PATIENCE is wearing thin for many local sporting players on the overall workability of various codes as the coronavirus pandemic stretches out.
With a number of minor football leagues across Victoria already cancelling their seasons, there is a call for Gippsland competitions to follow suit.
In east Gippsland, the Omeo-Benambra Football-Netball Club has pulled the pin on playing at all this season, in a move which at least gives club members and players some clarity.
Given how steadfast the state government has been on regulations during the pandemic, and how slowly restrictions have been lifted, it is appearing less and less likely there will be enough time to facilitate a proper season.
The sticking point for any local sporting league or organisation is whether the state government will allow up to 500 people to gather outside.
As clubs are still being forced to pay utility and maintenance bills while there is no income from membership, sponsorship or canteen sales, the majority of signs are pointing to a cancellation of seasons in order to give clubs breathing space and plan for 2021.
For winter sports at least, players have been able to reconnect to the game in recent days as some codes return to training.
GROUPS of 10 were permitted to train in the first easing of restrictions, that number increased to 20 today.
At football ovals across Gippsland, grounds were split in half to ensure group separation.
Players were required to arrive dressed ready to train, and bring their own drink bottle.
With junior teams also training on the same night as some senior teams, trainings were scheduled with a half-hour changeover period between the junior and senior groups.
Players need to sanitise their hands before and after training, while all footballs used also needed to be disinfected.
Each club is also required to have a designated COVID-19 safety officer, who must record the names of all players who attend training.
Naturally, there are limitations on the type of drills which can be performed given the numbers.
Coaches and leaders also face the dilemma of trying to keep players engaged, as they probably know there won’t be a lot of intensity coming out of simple lane work drills.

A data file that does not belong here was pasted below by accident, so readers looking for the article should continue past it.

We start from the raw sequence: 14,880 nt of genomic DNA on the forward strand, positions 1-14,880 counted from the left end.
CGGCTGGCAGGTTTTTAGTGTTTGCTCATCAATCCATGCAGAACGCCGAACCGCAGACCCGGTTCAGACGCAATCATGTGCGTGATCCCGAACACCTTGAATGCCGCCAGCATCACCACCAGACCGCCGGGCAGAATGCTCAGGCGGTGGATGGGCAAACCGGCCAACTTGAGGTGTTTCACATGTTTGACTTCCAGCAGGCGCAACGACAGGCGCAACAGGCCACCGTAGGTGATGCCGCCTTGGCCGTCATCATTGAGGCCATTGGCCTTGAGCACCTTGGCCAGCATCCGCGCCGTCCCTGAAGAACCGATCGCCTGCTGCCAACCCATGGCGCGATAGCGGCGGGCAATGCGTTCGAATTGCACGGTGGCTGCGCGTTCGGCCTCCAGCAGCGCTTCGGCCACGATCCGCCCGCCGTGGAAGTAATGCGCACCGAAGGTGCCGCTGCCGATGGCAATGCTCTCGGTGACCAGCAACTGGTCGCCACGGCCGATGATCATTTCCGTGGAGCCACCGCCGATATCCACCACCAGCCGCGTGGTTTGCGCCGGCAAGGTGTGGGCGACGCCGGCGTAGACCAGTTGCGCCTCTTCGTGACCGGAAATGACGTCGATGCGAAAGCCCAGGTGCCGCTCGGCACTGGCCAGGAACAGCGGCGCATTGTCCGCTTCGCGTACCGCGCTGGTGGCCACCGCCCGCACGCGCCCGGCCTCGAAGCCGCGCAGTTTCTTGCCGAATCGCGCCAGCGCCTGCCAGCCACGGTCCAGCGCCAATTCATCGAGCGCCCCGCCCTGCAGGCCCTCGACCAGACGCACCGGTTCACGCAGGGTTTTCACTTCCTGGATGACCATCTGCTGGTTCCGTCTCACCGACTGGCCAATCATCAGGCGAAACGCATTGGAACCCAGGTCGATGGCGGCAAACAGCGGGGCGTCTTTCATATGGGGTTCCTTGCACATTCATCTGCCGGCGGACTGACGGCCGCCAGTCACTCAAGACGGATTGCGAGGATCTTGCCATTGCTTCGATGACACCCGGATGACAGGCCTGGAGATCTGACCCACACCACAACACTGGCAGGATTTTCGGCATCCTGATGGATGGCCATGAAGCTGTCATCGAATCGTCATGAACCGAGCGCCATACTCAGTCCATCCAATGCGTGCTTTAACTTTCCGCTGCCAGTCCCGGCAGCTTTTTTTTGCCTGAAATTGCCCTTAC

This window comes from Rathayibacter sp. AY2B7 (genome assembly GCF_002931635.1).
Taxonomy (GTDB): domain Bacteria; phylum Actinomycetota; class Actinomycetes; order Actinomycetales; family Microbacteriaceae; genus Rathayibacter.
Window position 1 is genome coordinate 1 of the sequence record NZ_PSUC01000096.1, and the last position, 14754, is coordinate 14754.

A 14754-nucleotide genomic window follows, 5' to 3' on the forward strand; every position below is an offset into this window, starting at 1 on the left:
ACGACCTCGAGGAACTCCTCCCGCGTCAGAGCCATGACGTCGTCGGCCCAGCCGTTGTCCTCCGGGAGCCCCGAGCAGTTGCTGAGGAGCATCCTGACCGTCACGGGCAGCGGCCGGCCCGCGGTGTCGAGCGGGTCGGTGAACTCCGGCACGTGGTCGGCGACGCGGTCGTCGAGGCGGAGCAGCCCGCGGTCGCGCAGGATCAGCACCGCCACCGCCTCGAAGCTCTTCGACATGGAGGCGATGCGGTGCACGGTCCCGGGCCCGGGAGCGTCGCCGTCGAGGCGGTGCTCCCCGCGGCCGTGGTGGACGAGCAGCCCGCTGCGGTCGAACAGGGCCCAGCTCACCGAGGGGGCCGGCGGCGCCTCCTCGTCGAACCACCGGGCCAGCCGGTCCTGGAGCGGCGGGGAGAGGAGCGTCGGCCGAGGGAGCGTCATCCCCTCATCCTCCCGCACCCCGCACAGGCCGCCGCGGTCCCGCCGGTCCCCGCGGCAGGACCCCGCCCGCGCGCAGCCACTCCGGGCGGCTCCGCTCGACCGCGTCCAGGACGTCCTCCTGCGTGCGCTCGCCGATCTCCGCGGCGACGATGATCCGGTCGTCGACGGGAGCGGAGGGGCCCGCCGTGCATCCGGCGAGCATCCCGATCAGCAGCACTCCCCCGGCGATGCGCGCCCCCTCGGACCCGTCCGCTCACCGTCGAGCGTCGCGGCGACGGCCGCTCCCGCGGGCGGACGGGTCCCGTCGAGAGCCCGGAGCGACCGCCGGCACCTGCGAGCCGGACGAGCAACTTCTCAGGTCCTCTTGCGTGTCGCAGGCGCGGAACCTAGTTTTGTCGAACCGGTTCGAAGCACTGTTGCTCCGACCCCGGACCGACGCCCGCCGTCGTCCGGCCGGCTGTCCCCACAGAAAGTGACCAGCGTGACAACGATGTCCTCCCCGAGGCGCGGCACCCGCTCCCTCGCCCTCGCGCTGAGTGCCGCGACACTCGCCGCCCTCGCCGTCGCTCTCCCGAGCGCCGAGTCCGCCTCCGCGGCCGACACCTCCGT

If a football season is to go ahead and runs into October, provisions are in place to give football priority use of ovals used for football and cricket.
FROM today, groups of 20 players are allowed to gather for training, up from the previous limit of 10.
The sport’s governing body, Netball Victoria, made its intentions clear for a return to competition play in 2020 via a recently statement.
Netball Victoria said it was advocating to the state government for the resumption of competitive netball in mid-July.
“All activity and training must continue to be non-contact and no competitions or match play may take place,” part of the statement read.
“Netball Victoria will continue to support associations, leagues and clubs through this unprecedented time to ensure they adhere to the Return to Community Netball guidelines.
“We expect to see a strong return to community netball and look forward to continuing to work with our passionate netball community to achieve this.”
With most Gippsland netball clubs also aligned with football, it is highly unlikely one sport will get the go-ahead as opposed to the other.
Given social distancing, netballers are currently unable to practice defensive skills.
Under netball rules, players intercepting the ball must be no closer than 90 cenitmetres to their nearest opponent, a fair distance from the 1.5 metre ruling currently in place.
With this in mind, coaches may look to undertake drills relating to things such as zone defense, as well as general ball movement from centre court.
OF all sports, soccer may be the most responsible in terms of facilitating a slow but steady return to play.
Football Victoria and the Latrobe Valley Soccer League will meet tonight to discuss a number of background issues, as 20 people per half pitch were permitted to train under social distancing rules from today.
“Football Victoria is obliged to comply with federal, Victorian, local government and Football Federation Australia mandated advice/requirements in relation to football activity,” a Football Victoria statement read.
“Participation must be deemed safe by government authorities. This includes any relaxing of social distancing restrictions for outdoor gatherings.